Rita: “Ever since the beginning of the civil unrest in 2011, millions of innocent citizens were killed, tortured, forced to relocate, starved, and stripped out of almost every basic human right. Right now, there are over 9.3 million people who are food insecure in the country. That is more than half of the population, and this number is rising every single day. Syria is suffering, and it is suffering in many unimaginable ways. Above 80% are below the poverty line, meaning that many families are forced to choose which kids they can feed every night. Over 6.5 million people are internally displaced and living in camps with very minimal supplies. Schools and hospitals were destroyed by bombings and airstrikes, and children were killed in several chemical attacks. Right now, the price of meat is too high for many families, and the economy is flatlining. In fact, the first positive COVID-19 case was just confirmed in Northwestern Syria, and the spread of this virus will cause very dire and disastrous conditions within the area”.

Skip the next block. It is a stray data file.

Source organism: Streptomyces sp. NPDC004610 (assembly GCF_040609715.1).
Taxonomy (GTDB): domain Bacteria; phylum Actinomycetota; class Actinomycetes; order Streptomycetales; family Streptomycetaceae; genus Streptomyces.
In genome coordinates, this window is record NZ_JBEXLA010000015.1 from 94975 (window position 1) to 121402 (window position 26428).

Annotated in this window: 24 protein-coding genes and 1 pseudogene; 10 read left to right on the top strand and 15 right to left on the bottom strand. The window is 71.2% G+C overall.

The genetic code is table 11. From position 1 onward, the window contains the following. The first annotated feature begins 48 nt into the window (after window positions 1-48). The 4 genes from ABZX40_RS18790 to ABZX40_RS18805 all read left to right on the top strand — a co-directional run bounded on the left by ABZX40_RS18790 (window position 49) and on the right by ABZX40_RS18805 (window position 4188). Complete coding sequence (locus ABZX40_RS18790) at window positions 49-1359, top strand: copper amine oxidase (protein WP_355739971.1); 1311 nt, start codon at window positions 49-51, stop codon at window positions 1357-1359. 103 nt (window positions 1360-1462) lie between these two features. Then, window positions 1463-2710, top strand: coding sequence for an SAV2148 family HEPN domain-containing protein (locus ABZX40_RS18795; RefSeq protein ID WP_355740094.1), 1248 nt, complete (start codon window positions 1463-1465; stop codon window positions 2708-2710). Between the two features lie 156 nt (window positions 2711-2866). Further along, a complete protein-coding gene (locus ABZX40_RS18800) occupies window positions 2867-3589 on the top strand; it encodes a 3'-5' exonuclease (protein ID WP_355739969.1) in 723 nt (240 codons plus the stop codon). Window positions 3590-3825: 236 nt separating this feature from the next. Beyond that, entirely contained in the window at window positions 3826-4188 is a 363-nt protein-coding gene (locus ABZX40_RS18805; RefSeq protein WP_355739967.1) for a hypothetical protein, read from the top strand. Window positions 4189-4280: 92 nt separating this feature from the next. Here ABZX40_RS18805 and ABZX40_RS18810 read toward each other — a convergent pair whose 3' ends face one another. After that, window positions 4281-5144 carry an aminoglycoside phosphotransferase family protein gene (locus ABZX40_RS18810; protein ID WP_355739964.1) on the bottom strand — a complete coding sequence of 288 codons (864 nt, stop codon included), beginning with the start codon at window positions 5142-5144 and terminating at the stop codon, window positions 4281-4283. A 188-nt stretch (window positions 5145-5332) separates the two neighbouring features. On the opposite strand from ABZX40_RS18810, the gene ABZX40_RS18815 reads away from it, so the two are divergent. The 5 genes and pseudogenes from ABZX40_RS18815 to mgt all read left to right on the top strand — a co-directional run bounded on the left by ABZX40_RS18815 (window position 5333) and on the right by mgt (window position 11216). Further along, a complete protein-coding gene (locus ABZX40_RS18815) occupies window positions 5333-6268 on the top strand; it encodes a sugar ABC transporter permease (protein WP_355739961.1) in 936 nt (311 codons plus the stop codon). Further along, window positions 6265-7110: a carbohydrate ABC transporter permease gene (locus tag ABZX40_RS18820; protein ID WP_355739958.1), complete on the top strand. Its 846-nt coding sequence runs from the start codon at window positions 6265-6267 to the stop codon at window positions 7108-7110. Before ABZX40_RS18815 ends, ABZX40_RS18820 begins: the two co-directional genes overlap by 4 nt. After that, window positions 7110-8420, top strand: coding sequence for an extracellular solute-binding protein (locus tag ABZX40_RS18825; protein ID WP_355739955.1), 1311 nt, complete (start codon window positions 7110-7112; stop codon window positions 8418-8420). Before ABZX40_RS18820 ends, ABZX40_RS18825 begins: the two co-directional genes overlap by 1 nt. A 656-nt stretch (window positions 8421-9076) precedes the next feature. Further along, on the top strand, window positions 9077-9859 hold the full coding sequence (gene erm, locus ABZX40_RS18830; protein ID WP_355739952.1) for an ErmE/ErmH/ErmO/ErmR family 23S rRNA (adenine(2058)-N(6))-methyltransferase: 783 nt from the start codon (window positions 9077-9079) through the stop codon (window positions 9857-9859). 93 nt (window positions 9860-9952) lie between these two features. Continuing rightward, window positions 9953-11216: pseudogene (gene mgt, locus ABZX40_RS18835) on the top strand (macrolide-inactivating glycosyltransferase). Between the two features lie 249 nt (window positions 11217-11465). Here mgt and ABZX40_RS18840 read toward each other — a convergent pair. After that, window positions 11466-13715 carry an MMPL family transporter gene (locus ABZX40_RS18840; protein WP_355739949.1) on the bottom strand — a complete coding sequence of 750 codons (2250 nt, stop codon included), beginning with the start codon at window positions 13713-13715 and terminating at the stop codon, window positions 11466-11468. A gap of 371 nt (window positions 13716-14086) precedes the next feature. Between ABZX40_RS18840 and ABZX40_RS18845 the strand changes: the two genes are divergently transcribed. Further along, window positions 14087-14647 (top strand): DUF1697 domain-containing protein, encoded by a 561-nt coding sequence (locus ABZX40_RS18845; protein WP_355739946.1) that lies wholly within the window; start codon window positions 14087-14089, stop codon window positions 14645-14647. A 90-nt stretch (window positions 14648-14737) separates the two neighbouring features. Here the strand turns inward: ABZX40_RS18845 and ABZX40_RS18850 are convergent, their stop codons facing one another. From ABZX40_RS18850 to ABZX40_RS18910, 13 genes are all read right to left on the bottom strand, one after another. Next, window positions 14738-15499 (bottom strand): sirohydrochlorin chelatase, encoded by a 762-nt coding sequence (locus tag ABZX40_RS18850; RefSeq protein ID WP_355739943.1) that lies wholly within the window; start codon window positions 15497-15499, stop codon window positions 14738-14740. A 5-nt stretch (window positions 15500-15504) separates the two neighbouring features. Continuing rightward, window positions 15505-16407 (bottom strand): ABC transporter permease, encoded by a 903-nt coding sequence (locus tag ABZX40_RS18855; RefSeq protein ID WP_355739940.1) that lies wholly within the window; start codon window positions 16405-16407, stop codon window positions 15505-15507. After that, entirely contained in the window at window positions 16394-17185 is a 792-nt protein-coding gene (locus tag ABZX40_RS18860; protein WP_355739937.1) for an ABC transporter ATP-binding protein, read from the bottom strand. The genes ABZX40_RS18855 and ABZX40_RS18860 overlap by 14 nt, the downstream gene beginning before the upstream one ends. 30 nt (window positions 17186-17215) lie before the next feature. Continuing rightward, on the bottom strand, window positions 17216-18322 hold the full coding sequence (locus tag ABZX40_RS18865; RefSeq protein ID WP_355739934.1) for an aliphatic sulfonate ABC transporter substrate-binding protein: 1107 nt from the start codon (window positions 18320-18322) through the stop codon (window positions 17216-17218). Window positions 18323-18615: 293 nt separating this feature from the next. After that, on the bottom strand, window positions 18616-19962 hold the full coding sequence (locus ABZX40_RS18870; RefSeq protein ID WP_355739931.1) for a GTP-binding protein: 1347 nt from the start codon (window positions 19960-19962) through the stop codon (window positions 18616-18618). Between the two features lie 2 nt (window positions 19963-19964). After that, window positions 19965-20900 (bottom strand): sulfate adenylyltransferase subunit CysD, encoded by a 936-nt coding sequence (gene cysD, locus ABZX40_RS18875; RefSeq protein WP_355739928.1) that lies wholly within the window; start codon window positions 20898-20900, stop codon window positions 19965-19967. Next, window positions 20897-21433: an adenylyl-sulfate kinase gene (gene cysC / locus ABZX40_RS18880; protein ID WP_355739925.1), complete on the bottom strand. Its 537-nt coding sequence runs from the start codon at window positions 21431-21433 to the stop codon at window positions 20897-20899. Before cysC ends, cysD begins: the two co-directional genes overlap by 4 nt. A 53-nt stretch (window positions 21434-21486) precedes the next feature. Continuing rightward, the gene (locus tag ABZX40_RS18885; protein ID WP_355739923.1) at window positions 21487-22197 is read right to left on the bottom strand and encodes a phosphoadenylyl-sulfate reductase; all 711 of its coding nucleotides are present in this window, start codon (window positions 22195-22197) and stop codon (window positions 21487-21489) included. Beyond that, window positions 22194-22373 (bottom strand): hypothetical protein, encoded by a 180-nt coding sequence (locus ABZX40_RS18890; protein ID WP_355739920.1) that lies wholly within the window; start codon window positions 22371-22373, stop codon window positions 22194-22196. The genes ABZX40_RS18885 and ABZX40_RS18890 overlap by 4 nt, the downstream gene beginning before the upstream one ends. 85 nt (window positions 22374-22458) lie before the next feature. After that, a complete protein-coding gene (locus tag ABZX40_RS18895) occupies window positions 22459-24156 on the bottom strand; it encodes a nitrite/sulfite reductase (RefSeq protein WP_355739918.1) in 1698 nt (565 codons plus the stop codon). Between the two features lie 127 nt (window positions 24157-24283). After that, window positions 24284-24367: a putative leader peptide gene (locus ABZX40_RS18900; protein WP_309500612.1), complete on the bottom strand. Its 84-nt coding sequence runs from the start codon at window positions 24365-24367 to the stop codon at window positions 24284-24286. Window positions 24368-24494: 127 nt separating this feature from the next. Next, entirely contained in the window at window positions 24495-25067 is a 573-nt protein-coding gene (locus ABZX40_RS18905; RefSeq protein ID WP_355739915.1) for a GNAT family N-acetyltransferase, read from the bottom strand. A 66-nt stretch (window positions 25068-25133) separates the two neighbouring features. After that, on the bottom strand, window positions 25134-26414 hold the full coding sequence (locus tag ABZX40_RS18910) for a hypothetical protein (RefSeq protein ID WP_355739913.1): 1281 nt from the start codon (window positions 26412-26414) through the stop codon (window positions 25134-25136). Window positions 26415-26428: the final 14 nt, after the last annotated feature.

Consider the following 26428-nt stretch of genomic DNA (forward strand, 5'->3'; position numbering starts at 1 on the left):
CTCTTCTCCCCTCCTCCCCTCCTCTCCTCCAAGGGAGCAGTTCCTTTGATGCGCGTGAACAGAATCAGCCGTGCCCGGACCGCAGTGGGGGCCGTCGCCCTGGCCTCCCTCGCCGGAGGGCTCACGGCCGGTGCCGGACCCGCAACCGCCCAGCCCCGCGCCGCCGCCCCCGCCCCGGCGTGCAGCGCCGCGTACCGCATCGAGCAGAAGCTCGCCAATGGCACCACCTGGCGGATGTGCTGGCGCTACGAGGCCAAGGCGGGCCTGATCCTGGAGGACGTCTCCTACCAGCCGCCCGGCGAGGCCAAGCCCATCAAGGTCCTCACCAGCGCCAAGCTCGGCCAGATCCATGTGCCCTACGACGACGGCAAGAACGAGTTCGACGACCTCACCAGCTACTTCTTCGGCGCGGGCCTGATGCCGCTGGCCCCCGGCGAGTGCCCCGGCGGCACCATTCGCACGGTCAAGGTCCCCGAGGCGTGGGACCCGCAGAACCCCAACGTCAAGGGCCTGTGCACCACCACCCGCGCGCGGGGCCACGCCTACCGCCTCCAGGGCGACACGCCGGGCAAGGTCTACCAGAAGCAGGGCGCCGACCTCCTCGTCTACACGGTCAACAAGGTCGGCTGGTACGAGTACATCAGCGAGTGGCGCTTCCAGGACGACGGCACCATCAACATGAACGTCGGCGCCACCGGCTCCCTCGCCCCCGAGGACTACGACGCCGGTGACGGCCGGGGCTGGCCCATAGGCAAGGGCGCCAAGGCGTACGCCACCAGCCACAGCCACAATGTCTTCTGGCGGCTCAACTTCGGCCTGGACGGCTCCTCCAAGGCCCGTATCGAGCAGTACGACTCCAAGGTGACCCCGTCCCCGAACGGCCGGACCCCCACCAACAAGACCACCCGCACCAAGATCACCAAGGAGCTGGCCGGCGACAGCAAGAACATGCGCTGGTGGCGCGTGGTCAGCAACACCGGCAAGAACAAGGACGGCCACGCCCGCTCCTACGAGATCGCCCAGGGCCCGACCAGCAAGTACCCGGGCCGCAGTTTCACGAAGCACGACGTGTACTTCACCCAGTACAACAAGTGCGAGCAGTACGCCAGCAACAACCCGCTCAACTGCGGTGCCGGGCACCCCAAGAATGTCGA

In her memoir, Khalouf begins to narrate how she was living in the United Arab Emirates when the civil war started, but her permit to stay there ended in 2013. She knew that she had to leave the Middle East; if she went back to Syria, her life would be in danger. One of her daughters was with her, the other in Canada, and her son in Turkey. Through the entirety of the book, the hope of getting her children to safety is declared as Khalouf’s main goal, and that selflessness in the middle of a life-or-death situation proves that the power of a mother’s love knows no limits. Yes, Khalouf wanted to leave the Middle East, but she wanted her children to go first.